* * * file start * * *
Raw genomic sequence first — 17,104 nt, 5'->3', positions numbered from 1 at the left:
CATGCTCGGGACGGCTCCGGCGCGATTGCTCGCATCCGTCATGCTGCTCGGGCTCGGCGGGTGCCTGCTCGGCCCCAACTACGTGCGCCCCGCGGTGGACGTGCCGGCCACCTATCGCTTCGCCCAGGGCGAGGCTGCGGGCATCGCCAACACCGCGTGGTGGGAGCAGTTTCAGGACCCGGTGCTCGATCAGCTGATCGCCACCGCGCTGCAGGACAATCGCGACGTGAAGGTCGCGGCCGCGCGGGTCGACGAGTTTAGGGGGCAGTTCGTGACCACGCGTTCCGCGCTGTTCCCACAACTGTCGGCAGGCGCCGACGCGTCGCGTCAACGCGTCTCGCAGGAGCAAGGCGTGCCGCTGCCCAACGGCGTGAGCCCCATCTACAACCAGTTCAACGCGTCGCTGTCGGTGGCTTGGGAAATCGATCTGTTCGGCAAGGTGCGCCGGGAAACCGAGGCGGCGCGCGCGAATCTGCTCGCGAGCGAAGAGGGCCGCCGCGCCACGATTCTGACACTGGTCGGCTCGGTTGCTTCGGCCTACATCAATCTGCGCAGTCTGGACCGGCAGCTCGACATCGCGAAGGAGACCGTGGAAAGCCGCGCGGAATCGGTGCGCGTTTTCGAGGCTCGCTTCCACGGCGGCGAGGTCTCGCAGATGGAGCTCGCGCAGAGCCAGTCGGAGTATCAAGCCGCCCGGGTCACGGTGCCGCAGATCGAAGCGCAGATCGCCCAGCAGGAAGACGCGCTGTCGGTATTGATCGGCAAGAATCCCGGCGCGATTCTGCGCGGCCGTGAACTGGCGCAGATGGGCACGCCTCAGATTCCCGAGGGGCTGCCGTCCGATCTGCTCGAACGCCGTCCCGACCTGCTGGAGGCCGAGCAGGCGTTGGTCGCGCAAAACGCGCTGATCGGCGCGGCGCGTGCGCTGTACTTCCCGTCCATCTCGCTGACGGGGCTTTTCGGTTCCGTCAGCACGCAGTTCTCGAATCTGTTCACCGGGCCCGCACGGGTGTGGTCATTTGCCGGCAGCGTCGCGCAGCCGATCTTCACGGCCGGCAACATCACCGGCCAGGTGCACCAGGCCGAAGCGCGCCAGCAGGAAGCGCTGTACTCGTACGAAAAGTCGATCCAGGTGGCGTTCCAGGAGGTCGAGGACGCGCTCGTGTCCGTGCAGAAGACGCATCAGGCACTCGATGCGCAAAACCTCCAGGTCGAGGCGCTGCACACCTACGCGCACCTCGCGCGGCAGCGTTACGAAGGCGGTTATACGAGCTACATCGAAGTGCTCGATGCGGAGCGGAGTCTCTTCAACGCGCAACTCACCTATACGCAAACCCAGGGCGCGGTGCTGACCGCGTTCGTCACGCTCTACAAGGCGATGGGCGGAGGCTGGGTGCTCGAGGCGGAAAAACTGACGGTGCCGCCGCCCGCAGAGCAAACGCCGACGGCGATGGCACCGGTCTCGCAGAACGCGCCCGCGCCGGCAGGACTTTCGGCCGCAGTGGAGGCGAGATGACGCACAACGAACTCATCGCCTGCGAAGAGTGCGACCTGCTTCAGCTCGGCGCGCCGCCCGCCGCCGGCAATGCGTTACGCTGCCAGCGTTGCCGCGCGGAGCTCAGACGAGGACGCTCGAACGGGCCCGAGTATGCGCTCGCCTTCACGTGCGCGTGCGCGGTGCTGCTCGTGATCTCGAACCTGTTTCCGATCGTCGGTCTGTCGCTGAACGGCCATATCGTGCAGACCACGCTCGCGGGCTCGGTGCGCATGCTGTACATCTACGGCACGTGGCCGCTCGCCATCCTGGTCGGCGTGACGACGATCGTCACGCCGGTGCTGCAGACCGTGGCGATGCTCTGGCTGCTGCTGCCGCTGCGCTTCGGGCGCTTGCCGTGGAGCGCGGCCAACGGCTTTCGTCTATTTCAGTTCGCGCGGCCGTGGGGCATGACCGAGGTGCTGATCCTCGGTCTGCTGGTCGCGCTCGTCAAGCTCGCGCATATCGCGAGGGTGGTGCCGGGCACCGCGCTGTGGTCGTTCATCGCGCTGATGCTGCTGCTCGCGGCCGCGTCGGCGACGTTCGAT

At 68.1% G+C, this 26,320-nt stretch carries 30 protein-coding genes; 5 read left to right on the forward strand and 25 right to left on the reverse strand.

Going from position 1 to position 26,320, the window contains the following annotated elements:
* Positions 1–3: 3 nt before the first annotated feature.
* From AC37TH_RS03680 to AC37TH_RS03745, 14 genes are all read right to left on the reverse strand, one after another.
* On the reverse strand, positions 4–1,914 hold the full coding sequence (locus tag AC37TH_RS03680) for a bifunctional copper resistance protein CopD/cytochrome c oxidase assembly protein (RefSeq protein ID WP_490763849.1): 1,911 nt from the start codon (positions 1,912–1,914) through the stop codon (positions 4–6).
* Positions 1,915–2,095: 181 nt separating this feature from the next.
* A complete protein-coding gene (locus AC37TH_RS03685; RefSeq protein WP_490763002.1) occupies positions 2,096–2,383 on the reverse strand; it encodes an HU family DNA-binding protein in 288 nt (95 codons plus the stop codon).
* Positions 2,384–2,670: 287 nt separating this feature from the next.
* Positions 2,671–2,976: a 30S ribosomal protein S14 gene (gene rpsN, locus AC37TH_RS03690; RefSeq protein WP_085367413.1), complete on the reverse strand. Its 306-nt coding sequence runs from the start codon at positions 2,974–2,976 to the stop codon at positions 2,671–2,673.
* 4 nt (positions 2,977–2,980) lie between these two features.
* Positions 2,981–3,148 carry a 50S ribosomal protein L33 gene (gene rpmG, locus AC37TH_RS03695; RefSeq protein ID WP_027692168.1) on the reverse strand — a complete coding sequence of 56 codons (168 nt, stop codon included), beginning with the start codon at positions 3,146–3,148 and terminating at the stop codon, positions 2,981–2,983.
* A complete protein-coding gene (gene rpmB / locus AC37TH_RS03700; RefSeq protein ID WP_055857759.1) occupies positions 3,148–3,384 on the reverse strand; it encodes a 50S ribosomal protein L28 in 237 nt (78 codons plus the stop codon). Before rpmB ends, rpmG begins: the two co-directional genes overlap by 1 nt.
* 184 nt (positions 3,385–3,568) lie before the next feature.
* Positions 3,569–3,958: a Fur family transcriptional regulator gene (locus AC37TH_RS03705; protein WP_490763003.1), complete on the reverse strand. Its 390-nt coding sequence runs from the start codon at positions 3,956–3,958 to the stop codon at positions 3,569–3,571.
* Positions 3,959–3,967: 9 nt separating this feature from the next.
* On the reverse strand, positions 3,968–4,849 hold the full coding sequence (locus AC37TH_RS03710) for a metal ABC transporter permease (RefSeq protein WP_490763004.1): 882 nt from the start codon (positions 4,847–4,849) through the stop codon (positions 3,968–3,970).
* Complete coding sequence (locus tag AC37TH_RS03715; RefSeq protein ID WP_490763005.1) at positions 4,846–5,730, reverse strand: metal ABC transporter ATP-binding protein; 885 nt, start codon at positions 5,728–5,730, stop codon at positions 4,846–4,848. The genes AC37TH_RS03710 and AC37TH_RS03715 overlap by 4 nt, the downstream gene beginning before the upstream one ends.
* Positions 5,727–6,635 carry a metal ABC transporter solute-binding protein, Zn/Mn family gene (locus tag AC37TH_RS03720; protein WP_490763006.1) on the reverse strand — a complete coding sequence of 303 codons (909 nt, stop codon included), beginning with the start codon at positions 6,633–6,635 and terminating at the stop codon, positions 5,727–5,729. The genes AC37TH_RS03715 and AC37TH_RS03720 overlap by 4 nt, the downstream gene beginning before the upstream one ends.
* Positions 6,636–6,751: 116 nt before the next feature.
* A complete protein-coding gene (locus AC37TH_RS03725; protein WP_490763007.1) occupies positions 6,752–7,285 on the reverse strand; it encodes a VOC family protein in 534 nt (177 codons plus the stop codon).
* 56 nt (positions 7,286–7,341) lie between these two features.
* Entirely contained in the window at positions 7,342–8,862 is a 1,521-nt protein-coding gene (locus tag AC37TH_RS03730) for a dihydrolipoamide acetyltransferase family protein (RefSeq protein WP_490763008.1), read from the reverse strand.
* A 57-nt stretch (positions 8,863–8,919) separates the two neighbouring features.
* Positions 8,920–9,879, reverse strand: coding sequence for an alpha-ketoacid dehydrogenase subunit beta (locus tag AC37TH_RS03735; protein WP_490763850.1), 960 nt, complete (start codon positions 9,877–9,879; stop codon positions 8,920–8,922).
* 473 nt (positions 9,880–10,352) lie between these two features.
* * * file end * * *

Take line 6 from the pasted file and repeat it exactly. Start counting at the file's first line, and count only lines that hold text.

* From AC37TH_RS03680 to AC37TH_RS03745, 14 genes are all read right to left on the reverse strand, one after another.